Congrats to these history-making queens! 👑 https://t.co/X6wAbIiJVc— HuffPost BlackVoices (@HuffPost BlackVoices)1556921156.0
This is some #BlackGirlMagic! https://t.co/uLle52d2A5— Rep Frederica Wilson (@Rep Frederica Wilson)1557096620.0
@CNN Congratulations Girls!!! You're so FABULOUS 👍💖— Eleana Morgan (@Eleana Morgan)1557098521.0
@ajplus https://t.co/VkQKc22qud— Cassie Marie #BB21 (@Cassie Marie #BB21)1557063080.0
Even Halle Berry, actress and former pageant contestant, congratulated the women.
As a past beauty pageant contestant myself, this news fills my heart with so much joy. Congrats to @MissUSA… https://t.co/JfHJPbTszW— Halle Berry (@Halle Berry)1557019233.0
Franklin told the New York Times how important the three wins are.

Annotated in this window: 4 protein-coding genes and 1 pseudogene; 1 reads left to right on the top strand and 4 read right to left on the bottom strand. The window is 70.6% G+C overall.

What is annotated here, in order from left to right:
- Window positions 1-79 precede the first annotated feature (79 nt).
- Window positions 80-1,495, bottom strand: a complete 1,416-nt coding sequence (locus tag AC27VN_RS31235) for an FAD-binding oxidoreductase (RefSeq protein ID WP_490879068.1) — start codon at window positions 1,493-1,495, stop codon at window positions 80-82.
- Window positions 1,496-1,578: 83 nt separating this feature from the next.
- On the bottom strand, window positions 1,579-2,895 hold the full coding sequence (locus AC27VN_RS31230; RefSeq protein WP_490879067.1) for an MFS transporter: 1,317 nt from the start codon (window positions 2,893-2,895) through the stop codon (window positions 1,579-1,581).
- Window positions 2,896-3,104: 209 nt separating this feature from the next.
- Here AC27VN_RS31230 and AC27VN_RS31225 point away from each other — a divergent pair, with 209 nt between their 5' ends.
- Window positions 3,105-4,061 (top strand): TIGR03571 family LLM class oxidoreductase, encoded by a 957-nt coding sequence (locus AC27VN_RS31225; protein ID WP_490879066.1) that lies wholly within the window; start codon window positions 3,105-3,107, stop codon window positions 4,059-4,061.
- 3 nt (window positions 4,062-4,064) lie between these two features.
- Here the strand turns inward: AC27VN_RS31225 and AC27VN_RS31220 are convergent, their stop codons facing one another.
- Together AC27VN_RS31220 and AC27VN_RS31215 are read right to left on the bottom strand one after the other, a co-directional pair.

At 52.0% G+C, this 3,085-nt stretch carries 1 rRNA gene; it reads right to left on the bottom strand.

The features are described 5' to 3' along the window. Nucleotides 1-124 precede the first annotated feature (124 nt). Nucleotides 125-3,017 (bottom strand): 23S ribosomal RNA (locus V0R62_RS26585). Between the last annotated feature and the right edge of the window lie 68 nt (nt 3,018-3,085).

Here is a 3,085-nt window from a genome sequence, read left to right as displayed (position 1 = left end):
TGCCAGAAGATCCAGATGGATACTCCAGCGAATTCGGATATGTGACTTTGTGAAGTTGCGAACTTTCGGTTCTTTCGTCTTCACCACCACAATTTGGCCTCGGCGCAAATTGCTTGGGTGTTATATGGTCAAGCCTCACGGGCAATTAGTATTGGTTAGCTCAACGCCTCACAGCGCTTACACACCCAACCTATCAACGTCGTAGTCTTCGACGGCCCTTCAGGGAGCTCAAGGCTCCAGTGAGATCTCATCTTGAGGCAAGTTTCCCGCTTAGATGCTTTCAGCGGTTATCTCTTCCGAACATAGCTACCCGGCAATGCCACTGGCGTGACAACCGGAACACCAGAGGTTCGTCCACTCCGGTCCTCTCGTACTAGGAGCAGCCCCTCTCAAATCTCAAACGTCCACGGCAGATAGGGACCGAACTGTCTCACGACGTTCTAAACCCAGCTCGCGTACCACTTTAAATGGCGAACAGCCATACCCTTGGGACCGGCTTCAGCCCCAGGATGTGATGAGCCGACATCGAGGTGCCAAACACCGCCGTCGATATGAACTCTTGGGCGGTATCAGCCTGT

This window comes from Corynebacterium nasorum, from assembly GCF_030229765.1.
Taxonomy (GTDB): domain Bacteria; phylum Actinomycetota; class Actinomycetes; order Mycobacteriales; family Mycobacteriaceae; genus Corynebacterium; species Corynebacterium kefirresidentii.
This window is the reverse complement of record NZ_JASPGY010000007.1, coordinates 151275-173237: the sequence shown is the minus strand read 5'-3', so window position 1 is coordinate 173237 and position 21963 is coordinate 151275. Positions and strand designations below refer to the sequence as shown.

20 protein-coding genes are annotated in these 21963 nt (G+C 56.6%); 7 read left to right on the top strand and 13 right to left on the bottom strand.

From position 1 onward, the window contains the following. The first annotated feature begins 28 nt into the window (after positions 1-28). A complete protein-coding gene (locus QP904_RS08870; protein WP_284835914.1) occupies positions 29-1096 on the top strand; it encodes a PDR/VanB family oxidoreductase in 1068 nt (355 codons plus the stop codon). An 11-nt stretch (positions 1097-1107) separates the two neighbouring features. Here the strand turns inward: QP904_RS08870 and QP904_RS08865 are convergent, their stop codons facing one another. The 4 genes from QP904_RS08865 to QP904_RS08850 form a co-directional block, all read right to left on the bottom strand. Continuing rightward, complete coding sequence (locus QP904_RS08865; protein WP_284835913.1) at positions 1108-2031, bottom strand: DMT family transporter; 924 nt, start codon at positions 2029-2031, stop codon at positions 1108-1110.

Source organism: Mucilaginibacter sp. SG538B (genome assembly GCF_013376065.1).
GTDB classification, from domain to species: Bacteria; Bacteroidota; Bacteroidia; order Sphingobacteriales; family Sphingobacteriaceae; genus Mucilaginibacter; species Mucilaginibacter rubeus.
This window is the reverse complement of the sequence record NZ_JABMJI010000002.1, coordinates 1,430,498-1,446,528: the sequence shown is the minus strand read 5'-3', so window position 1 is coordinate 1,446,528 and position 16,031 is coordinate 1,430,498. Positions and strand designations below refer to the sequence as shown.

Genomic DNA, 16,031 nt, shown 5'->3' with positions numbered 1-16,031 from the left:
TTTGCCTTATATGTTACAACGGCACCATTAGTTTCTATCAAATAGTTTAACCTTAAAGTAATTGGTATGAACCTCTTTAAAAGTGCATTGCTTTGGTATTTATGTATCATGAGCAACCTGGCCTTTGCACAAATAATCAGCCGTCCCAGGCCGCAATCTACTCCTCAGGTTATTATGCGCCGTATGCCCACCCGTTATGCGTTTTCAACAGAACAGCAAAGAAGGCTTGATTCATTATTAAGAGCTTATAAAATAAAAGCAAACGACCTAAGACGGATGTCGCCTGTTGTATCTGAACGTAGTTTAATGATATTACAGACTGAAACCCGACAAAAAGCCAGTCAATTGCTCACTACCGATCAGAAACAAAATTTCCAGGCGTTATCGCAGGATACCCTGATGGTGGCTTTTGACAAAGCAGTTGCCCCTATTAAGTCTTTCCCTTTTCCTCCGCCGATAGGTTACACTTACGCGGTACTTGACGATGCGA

"It is important to little brown and black girls to see three strong figures, three strong women, African-American women that are doing so much great work."
"People will argue that race doesn't matter. But race does matter in America, because of the history, because of slavery."
Delta Airlines is finding itself in hot water yet again over racial profiling. Back in 2016, Dr. Tamika Cross was on a Delta flight when another passenger became unresponsive. Flight staff refused to allow her to help that passenger because they did not believe that she was a doctor. To address the issue, Delta worked with Dr. Cross to update their policies so similar incidents would not happen again. Clearly that update did not work.
Another doctor, also a woman of color, shared that the attendants on her flight continued to call for a physician — even though she was already helping the passenger in trouble. She had already stabilized the passenger by the time another doctor showed up. The airline didn't question his credentials or ignore him. They even credited him with helping the already stabilized passenger.